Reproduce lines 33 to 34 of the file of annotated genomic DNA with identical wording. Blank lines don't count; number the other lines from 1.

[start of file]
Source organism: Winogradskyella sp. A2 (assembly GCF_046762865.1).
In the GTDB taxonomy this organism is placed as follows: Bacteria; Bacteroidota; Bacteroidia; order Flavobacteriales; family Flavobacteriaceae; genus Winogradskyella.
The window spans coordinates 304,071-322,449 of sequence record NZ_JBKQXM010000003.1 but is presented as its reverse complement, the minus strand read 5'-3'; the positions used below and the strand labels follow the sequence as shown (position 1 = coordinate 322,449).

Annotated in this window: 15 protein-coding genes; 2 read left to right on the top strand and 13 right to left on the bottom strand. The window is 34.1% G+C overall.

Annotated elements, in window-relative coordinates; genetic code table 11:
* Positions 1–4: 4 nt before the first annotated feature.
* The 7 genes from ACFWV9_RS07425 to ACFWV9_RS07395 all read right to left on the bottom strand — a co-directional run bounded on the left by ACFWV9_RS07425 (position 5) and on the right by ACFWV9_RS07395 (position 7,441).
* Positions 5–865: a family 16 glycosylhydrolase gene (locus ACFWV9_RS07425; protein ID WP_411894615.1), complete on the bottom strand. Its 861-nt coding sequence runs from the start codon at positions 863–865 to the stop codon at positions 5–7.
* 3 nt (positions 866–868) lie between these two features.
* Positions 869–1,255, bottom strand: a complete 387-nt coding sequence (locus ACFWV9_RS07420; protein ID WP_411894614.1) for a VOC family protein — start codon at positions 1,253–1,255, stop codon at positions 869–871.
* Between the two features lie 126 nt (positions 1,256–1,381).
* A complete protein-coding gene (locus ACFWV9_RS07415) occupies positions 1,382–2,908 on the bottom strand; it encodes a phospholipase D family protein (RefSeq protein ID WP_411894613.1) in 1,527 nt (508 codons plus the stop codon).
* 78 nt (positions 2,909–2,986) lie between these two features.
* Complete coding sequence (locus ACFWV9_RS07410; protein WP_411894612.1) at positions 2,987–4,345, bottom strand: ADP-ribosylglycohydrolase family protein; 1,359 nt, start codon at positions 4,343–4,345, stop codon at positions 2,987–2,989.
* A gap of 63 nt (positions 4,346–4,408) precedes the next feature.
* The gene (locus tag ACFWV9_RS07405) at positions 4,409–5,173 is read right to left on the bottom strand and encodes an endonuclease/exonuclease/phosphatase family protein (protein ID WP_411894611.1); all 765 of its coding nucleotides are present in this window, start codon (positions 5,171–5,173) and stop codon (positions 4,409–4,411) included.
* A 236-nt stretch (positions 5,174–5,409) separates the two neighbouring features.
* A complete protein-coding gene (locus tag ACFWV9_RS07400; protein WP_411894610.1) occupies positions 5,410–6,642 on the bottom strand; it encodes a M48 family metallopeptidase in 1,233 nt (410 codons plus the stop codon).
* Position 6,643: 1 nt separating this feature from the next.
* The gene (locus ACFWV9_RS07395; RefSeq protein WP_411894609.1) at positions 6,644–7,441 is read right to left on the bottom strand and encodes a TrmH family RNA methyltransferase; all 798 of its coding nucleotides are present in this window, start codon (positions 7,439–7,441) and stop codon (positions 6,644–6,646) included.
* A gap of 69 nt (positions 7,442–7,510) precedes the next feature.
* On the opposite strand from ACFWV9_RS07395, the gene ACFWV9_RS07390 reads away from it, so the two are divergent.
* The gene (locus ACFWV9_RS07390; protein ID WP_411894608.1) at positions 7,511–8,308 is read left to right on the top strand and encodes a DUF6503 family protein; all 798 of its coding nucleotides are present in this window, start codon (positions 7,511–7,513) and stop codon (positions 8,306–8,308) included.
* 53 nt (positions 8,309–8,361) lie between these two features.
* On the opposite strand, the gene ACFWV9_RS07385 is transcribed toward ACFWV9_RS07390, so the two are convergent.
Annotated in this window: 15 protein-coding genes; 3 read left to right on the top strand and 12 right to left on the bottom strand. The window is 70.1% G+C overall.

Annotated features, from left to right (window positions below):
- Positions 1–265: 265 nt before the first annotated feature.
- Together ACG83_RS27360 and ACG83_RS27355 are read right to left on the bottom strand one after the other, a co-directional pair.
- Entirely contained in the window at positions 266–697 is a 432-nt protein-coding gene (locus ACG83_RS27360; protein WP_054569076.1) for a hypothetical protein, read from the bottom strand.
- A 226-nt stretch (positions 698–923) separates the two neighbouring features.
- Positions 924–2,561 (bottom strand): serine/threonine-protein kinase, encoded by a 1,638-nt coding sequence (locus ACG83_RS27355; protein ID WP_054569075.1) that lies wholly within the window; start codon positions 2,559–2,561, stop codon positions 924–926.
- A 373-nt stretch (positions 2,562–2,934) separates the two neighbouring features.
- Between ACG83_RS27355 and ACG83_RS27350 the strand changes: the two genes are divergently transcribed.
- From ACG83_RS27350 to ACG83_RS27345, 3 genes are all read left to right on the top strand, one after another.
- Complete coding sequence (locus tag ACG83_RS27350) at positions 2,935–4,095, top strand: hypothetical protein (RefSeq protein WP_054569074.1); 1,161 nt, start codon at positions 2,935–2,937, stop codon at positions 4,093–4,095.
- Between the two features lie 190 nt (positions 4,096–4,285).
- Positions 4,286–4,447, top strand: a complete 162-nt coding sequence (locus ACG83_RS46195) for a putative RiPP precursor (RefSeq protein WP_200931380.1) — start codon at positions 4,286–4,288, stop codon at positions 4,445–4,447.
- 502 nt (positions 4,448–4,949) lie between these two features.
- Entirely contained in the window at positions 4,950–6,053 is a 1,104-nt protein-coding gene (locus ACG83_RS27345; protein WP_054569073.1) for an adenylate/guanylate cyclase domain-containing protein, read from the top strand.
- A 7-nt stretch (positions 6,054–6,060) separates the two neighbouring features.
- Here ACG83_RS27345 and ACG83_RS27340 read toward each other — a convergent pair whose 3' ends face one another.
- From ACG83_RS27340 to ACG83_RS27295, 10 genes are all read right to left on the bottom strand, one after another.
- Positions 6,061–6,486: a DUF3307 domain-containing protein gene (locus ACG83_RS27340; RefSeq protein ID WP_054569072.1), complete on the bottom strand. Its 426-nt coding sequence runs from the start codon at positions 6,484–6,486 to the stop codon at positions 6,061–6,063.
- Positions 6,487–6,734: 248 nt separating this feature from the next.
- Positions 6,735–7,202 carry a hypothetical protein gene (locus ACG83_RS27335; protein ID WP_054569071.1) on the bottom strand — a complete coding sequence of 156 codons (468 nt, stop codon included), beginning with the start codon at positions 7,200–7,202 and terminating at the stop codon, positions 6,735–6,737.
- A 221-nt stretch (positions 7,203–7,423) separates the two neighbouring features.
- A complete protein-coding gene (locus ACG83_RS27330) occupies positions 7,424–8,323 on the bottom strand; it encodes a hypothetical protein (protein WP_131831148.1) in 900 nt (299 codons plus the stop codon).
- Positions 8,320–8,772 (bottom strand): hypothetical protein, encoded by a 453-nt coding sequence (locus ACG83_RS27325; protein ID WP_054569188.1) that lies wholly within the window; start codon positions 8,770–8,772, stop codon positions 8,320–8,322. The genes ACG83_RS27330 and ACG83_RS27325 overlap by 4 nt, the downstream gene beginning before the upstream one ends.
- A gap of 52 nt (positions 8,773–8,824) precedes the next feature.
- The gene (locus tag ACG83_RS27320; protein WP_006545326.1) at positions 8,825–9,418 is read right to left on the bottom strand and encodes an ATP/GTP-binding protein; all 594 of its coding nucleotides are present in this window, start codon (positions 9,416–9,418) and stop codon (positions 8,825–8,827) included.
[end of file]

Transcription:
- A 373-nt stretch (positions 2,562–2,934) separates the two neighbouring features.
- Between ACG83_RS27355 and ACG83_RS27350 the strand changes: the two genes are divergently transcribed.